Film U.S., a coalition of more than 200 film commissions, was formed about a year ago. Its mission: to develop policies to retain film production jobs in the United States. The Nevada Film Office is a member.
"We shouldn't have to bash Canada," Corcoran said of Film U.S.'s role. "We need to build on our own strengths."
Corcoran said the coalition also plans to speak as a united voice at the federal level, lobbying Congress for policies that would keep the industry from going outside the country.
Corcoran and Hughes concurred that Hollywood doesn't look at Las Vegas' efforts to lure business from California as threatening.
"Whenever California strengthens, the trickle-down generally is good for us," Corcoran said. "They don't have a Las Vegas there. They don't have a Hoover Dam there. We don't have film labs, don't produce dailies (footage directors use in the movie-making process). We're not a threat to them, but a complement to them."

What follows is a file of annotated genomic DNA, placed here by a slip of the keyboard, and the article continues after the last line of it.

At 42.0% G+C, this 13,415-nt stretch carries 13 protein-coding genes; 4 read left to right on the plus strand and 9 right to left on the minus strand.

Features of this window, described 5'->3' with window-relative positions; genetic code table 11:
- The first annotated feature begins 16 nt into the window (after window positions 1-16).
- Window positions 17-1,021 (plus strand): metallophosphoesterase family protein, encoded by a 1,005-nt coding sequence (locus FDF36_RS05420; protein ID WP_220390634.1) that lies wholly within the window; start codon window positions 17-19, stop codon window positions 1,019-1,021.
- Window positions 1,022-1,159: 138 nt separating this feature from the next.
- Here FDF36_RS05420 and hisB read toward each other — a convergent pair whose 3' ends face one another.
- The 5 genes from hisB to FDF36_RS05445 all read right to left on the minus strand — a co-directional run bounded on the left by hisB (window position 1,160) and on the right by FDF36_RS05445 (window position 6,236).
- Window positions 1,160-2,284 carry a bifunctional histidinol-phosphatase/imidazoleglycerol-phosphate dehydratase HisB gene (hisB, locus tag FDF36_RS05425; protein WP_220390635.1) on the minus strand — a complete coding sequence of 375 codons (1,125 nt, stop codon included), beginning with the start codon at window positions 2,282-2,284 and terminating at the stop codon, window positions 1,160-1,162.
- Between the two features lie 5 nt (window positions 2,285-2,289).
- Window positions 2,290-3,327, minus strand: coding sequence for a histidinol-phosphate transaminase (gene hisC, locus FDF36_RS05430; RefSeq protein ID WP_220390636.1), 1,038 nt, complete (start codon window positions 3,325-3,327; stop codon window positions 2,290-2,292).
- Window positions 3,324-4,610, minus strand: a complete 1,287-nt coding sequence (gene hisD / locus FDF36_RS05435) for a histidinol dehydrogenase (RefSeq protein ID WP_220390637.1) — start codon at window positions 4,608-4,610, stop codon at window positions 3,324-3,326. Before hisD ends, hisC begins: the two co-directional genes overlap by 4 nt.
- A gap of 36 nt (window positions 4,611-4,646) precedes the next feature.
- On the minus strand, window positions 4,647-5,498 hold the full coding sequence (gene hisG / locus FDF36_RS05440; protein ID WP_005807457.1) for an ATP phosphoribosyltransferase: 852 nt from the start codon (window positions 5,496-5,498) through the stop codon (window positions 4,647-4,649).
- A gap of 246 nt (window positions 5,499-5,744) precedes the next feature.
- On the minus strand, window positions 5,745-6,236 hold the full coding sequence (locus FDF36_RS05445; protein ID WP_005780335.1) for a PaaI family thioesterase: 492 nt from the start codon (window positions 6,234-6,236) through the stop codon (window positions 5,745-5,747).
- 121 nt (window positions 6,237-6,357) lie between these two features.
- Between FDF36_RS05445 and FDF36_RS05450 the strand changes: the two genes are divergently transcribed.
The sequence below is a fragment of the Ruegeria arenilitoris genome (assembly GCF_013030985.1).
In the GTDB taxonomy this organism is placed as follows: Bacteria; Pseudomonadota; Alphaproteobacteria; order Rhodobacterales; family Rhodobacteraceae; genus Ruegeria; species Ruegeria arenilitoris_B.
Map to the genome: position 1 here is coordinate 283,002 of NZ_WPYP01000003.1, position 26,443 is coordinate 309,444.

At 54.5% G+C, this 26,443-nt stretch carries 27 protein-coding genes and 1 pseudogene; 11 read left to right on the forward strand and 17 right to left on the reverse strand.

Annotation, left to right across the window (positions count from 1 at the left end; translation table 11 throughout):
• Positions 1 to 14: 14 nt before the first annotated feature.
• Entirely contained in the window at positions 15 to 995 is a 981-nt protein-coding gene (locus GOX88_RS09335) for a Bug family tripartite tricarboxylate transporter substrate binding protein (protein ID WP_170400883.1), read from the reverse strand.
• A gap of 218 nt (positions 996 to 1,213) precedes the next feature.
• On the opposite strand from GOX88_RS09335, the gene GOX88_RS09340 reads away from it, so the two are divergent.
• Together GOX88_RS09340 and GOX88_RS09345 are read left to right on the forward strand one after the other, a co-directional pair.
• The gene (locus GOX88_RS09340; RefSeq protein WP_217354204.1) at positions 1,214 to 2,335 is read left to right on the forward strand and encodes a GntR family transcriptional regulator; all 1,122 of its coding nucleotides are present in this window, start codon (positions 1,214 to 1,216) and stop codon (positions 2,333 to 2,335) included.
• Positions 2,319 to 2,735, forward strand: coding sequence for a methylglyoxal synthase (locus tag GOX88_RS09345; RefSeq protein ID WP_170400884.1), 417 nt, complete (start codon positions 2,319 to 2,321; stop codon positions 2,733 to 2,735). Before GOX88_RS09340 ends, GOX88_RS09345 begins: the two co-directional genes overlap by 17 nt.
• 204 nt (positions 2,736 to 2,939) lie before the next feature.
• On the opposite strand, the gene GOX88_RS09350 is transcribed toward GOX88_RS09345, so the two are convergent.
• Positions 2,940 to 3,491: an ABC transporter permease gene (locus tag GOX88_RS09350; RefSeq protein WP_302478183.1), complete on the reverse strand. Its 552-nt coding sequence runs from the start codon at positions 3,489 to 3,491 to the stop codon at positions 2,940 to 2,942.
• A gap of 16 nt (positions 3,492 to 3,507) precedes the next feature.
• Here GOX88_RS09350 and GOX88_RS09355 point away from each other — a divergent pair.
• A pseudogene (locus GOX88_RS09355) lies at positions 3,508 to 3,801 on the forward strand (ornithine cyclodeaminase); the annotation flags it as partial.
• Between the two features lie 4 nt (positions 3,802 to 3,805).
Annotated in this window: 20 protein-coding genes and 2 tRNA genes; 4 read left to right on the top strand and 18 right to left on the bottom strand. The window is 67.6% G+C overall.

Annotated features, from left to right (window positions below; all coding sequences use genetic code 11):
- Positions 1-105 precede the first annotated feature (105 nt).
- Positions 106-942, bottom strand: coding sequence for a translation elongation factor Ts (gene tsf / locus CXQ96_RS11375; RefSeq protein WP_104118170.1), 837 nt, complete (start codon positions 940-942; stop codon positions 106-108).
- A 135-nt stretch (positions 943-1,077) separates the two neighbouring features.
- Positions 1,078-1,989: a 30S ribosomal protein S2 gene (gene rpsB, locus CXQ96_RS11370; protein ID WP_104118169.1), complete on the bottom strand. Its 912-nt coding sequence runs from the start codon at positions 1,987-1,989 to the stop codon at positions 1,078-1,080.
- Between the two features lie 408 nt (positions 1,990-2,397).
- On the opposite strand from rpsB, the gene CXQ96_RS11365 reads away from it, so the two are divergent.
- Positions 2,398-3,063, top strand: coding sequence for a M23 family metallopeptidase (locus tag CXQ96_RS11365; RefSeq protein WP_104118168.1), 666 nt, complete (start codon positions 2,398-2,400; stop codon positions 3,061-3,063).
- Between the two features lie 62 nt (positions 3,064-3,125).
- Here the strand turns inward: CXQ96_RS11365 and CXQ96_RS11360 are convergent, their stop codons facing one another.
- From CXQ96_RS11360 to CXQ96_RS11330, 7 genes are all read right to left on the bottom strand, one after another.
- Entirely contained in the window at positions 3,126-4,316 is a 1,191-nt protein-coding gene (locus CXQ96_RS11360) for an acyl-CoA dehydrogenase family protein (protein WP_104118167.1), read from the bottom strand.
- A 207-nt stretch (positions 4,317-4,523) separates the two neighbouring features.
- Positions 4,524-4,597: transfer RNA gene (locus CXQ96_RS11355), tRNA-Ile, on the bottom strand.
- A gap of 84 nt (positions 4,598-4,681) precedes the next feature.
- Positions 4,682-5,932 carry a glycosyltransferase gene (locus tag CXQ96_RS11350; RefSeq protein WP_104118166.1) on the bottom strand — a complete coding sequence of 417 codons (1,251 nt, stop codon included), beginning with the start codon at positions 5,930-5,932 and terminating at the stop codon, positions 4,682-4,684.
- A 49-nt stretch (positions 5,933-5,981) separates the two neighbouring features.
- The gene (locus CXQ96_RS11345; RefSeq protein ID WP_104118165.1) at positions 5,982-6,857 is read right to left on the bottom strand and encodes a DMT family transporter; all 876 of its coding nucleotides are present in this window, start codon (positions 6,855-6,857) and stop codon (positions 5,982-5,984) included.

Anna Maria Davis, a Boulder City-based film producer who helped launch the film career of actress Salma Hayek with "Fools Rush In" in 1997, has lived on both sides of the border.
Davis said she moved to Vancouver and lived there for a year after visiting on vacation and liking what she saw. But she changed her mind and moved back to where she was born when she heard about a plan to develop a studio in Henderson by Doris Keating.
Keating has been working for months to develop Black Mountain Studio, but the plan is stalled because of disputes with the city.
"While I was there (in Vancouver), I did some research on the industry," Davis said. "I got to look at the feasibility study for the Bridges Studio up there."
Davis said the Canadian government was very accommodating in allowing her to work in Vancouver, waiving all visa requirements. But in the end, she said she changed her mind about living there because she wanted to return to Nevada.
"I said to myself, 'I'm an American, I should be doing this in America,' " she said.
But she said her study of the Canadian system reinforced her belief that government has to get behind the film industry if it is going to succeed in putting the brakes on runaway production.
"It's the responsibility of the government to create cohesiveness," Davis said.